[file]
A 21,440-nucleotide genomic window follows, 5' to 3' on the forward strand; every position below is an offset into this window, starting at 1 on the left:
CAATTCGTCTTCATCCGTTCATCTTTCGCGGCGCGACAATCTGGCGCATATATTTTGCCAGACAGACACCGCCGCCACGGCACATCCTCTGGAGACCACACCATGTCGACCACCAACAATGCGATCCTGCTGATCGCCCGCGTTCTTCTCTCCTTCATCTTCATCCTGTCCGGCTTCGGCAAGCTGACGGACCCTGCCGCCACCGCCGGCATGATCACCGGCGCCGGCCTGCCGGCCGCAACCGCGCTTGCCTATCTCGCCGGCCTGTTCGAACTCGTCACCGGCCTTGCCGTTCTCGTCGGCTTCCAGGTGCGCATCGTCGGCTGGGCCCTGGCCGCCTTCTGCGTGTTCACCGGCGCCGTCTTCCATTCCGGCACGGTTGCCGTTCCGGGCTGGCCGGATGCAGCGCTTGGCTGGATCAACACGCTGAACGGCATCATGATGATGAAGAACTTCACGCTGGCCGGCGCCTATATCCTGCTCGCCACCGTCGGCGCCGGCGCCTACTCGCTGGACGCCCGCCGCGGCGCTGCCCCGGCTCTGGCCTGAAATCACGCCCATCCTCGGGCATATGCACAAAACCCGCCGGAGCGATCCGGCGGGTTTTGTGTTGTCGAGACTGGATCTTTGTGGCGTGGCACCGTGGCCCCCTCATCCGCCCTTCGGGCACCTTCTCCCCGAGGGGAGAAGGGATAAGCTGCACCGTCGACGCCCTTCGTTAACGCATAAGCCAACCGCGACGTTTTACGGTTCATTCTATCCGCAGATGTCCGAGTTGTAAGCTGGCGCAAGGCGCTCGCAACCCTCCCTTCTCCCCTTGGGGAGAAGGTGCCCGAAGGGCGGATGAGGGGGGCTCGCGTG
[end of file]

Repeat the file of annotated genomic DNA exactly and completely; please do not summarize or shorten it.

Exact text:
A 21,440-nucleotide genomic window follows, 5' to 3' on the forward strand; every position below is an offset into this window, starting at 1 on the left:
CAATTCGTCTTCATCCGTTCATCTTTCGCGGCGCGACAATCTGGCGCATATATTTTGCCAGACAGACACCGCCGCCACGGCACATCCTCTGGAGACCACACCATGTCGACCACCAACAATGCGATCCTGCTGATCGCCCGCGTTCTTCTCTCCTTCATCTTCATCCTGTCCGGCTTCGGCAAGCTGACGGACCCTGCCGCCACCGCCGGCATGATCACCGGCGCCGGCCTGCCGGCCGCAACCGCGCTTGCCTATCTCGCCGGCCTGTTCGAACTCGTCACCGGCCTTGCCGTTCTCGTCGGCTTCCAGGTGCGCATCGTCGGCTGGGCCCTGGCCGCCTTCTGCGTGTTCACCGGCGCCGTCTTCCATTCCGGCACGGTTGCCGTTCCGGGCTGGCCGGATGCAGCGCTTGGCTGGATCAACACGCTGAACGGCATCATGATGATGAAGAACTTCACGCTGGCCGGCGCCTATATCCTGCTCGCCACCGTCGGCGCCGGCGCCTACTCGCTGGACGCCCGCCGCGGCGCTGCCCCGGCTCTGGCCTGAAATCACGCCCATCCTCGGGCATATGCACAAAACCCGCCGGAGCGATCCGGCGGGTTTTGTGTTGTCGAGACTGGATCTTTGTGGCGTGGCACCGTGGCCCCCTCATCCGCCCTTCGGGCACCTTCTCCCCGAGGGGAGAAGGGATAAGCTGCACCGTCGACGCCCTTCGTTAACGCATAAGCCAACCGCGACGTTTTACGGTTCATTCTATCCGCAGATGTCCGAGTTGTAAGCTGGCGCAAGGCGCTCGCAACCCTCCCTTCTCCCCTTGGGGAGAAGGTGCCCGAAGGGCGGATGAGGGGGGCTCGCGTG